There is the issue that whatever he does might not be exactly legal or up to certain county-regulated code standards. But I don’t think we have to worry about that until we decide to sell our house. (And my god, I do hope that day is fast approaching, because I’m not sure how much more of this “country life” crap I can stand.) Meanwhile, nobody call the authorities on us, ok? Desperate times, desperate measures, all of that, yes?

As soon as I got back to our hotel room, I crawled into the bathtub and stayed there until I got prune-y. (Baths are kind of fun these days. I can just lie back and watch my belly make involuntary movements when the baby flops around. Totally creepy and alien, but cool at the same time.) After that, I was a little calmer – at least, I didn’t feel like I was about to burst into tears at any moment, so that’s good. We’ll see how well I do when it’s time to clean out the freezer.

At 10 p.m., Dave called to say that he had the water and the lights going, but not the heat. He said that he would keep working on it if I really wanted to come home that night, but he sounded so exhausted, and he’d been working on it for hours. I told him to just go to bed (because he apparently doesn’t mind sleeping in the freezing cold), and that I’d stay at the hotel by myself. I mean, what the hell, we’d already paid for the room and it was too late to check out and get any of our money back, so I figured I might as well stay where it’s cozy and warm (albeit husband-less, which sucks).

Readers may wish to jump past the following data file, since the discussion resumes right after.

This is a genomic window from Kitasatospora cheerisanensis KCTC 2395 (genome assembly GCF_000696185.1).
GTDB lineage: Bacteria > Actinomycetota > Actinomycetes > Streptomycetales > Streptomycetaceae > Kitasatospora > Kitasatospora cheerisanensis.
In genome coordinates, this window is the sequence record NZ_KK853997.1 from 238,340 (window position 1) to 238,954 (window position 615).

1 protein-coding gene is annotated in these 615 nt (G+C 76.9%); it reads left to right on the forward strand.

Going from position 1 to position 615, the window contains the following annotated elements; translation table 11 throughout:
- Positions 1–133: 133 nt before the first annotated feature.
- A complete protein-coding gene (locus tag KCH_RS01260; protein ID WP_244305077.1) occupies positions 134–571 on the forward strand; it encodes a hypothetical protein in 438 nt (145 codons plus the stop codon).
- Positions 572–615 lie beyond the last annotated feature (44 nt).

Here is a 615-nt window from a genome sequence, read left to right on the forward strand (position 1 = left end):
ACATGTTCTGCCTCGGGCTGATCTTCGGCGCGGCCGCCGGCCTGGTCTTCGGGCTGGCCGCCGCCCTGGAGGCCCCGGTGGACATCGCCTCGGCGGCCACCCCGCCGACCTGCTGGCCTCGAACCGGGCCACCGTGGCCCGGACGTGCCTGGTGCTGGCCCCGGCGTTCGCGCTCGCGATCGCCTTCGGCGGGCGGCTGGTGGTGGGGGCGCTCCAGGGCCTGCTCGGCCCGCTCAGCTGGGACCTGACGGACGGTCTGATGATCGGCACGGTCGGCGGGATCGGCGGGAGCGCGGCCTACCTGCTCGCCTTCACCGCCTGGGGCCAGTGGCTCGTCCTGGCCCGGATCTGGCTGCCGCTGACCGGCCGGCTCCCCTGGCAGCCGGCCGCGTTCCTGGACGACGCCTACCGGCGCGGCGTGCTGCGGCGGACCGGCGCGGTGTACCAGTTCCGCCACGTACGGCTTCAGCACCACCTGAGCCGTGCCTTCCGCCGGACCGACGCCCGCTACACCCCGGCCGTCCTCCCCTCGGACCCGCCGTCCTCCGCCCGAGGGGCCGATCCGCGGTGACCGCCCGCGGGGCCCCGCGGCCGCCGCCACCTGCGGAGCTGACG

Monday: Dave got the furnace hooked up to the generator late last night, so I checked out of the hotel and came home this morning. It’s already warmed up from 37 degrees inside the house to a balmy 52, so I’m optimistic that I might be able to take my coat and gloves off at some point in the next few hours. Here’s hoping.

6 thoughts on “realizing I couldn't have survived a hundred years ago

  1. I’m thinking y’all need to find a nice flat in the city, with room for 3 + the kitties. No more yardwork, no more wilderness, everybody wins!

  2. Oh gosh, I am so sorry. If y’all decide to go back to a hotel, we’ll happily meet you there and take the cats for you until you’re back to power so you don’t have to worry about them. I hope it stays warm!

  3. Believe me, I’ve been driving Dave crazy for the past few days with all of the “…and when exactly can we put the house on the market? Would tomorrow be ok?”

    The temperature inside the house is now up to 57. Woo-hoo! It’s almost bikini weather!

  4. Oh, and Cara: thank you, that’s incredibly sweet, but you would regret it VERY fast if you were to take on our cats. Believe me, they are more than a handful. And the litter boxes alone… yeesh.

  5. Oh, Casa de McDermott-Gardner has seen a lot of bad things in the realms of poop and fostering cats. Seriously, the offer stands. 🙂

  6. I feel your pain in regards to the freezer of spoiled food. We had the same thing happen during Hurricane Isabel. It sucks big time.
    I’m keeping my fingers crossed they get your power restored soon.